All tapeworms belong to the phylum platyhelminthes in the class cestoda. The class cestoda consists of about 5000 species. All are endoparasitic tapeworms. Most of them need at least 2 hosts. The definitive hosts of the adult tapeworms are usually vertebrates while the intermediate hosts are invertebrates. Tapeworms are adapted to the parasitic lifestyle. Their bodies may grow up to 12 meters. They do not have cilia but they have a tough outer tegument. The knob-shaped head, called scolex contains the hooks and suckers which are used to attach onto the host.
There are a few tapeworms that are common to the human beings. Among of them is the beef tapeworm or its Latin name is Taenia Saginatta. This parasite has cattle or related animals as its main intermediate hosts. The larval form in these animals is a cysticercus in the muscles and heart. These are infected by ingestion of the eggs of the tapeworm, shed from faeces of the definitive hosts such as man. Man is infected by ingestion of undercooked or raw meat. The bladder wall of the cysticercus will be digested in the intestine to release the scolex of the parasite. This attaches to intestinal wall and grows into the mature adult worm. Infection may be accompanied by broad range non-specific symptoms such as abdominal pain, digestive disturbances, excessive appetite or loss of appetite, weakness or loss of weight.
The next type of tapeworms is the pork tapeworm or in Latin, Taenia Solium. This parasite has pigs as the intermediate hosts. However, man may also act as an intermediate host for this parasite as well as being infected with the adult tapeworms. Infection with the larval form of Taenia Solium may have severe consequences. In man, the larvae mainly develop in the subcutaneous tissues, but infection in both Central Nervous System (CNS) and ocular tissues are also very common. Infection of the CNS may cause severe pain, paralysis, optical and psychic disturbances, and epileptic convulsions, mainly due to mechanical pressure as the larvae develop. Later, there may be loss of consciousness and even death.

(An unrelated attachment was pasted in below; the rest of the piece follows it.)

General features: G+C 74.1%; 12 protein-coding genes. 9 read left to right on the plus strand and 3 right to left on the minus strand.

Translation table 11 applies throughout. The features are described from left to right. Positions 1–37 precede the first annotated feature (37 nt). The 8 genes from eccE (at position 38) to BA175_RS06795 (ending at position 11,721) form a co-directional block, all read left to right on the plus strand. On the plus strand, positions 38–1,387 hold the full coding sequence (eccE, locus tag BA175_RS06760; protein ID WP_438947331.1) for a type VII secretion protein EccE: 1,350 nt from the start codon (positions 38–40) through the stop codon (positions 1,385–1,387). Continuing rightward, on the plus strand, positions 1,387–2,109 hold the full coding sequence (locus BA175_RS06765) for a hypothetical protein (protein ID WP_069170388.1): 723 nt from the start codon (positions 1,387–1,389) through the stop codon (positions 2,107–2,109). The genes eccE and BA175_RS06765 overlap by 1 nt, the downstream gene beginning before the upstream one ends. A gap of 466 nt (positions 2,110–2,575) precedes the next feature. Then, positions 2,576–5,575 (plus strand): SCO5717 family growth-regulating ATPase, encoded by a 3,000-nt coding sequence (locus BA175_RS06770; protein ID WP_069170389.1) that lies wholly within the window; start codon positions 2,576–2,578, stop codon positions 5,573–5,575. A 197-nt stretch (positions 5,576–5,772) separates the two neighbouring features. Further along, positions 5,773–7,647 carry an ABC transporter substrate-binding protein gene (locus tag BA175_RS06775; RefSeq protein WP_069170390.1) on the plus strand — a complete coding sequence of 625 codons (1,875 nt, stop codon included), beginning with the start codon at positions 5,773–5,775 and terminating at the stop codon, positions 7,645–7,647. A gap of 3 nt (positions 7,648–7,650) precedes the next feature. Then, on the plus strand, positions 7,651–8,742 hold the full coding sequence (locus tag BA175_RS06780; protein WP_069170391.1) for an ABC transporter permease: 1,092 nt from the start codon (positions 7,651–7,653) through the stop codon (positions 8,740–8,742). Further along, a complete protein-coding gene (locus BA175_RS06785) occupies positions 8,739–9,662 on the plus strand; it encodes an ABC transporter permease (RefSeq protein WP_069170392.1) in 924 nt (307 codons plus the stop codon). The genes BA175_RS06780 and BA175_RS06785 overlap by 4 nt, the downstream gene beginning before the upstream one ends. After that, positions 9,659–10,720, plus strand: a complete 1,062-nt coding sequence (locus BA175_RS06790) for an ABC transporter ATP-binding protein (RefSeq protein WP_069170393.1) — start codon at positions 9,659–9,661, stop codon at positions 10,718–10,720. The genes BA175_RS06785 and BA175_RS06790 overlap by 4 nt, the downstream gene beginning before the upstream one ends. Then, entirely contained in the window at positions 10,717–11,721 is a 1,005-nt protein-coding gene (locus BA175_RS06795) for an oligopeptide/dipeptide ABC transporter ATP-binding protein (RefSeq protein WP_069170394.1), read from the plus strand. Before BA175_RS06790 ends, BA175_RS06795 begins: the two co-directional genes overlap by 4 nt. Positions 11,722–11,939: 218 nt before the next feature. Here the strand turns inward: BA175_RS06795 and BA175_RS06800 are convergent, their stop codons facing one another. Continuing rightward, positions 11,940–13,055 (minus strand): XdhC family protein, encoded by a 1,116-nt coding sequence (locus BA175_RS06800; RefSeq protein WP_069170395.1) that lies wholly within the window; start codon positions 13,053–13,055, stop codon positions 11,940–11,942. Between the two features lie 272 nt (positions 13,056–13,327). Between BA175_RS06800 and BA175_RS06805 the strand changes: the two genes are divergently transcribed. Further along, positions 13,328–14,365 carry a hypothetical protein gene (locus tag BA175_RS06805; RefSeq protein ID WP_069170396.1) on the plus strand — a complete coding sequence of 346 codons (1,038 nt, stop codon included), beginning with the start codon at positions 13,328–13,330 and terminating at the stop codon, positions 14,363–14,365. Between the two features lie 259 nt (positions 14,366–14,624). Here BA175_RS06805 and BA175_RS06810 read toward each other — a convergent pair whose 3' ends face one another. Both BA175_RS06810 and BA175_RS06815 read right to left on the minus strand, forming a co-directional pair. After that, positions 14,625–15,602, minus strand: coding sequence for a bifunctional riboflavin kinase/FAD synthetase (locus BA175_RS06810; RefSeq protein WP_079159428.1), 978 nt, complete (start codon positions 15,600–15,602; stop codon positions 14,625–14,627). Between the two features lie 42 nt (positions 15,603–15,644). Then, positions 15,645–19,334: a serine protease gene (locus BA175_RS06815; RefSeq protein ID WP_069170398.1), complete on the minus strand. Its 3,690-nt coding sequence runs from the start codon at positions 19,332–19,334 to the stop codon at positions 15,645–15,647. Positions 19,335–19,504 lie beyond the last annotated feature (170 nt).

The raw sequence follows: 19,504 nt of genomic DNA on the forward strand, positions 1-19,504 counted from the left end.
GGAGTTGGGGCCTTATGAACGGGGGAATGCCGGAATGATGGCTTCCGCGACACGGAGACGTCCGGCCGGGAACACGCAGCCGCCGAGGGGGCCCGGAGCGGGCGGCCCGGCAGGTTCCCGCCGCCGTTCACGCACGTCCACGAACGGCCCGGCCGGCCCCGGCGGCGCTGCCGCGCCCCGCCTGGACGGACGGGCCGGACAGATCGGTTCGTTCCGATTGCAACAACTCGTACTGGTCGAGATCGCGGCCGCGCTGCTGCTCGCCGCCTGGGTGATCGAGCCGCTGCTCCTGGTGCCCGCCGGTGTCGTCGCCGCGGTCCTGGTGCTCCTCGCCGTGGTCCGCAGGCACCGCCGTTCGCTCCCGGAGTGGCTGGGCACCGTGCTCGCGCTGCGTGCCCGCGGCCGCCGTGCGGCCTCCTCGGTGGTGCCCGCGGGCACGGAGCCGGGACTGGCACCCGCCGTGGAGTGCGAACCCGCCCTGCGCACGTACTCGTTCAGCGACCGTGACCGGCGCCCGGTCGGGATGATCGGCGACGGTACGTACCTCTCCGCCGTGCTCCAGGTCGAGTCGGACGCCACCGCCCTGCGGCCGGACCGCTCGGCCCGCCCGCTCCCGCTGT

Next is broad fish tapeworm or its Latin name is Diphyllobothrium Latum. This type of tapeworm is an intestinal tapeworm which possesses a scolex with 2 bothria unlike the typical 4 suckers seen on the Taenia species. The worm is widely distributed in sub-arctic region. The adult broad fish tapeworm may grow up to between 12 and 15 meters and grows continuously in its host throughout its life. The definitive hosts for this worm are humans, cats, and other fish eating mammals including seals. The symptoms associated with Diphyllobothrium Latum may be absent or including diarrhea, abdominal cramps, and distention and typically start 8-10 days after ingestion. The tapeworm may also cause a vitamin B12 deficiency which may lead to anaemia in a small percentage of people.
There are many other tapeworms besides the tapeworms mentioned above. However, most of them are less common compared to these three types of tapeworms. Those who were infected by these tapeworms are advised to take the treatment as quickly as possible.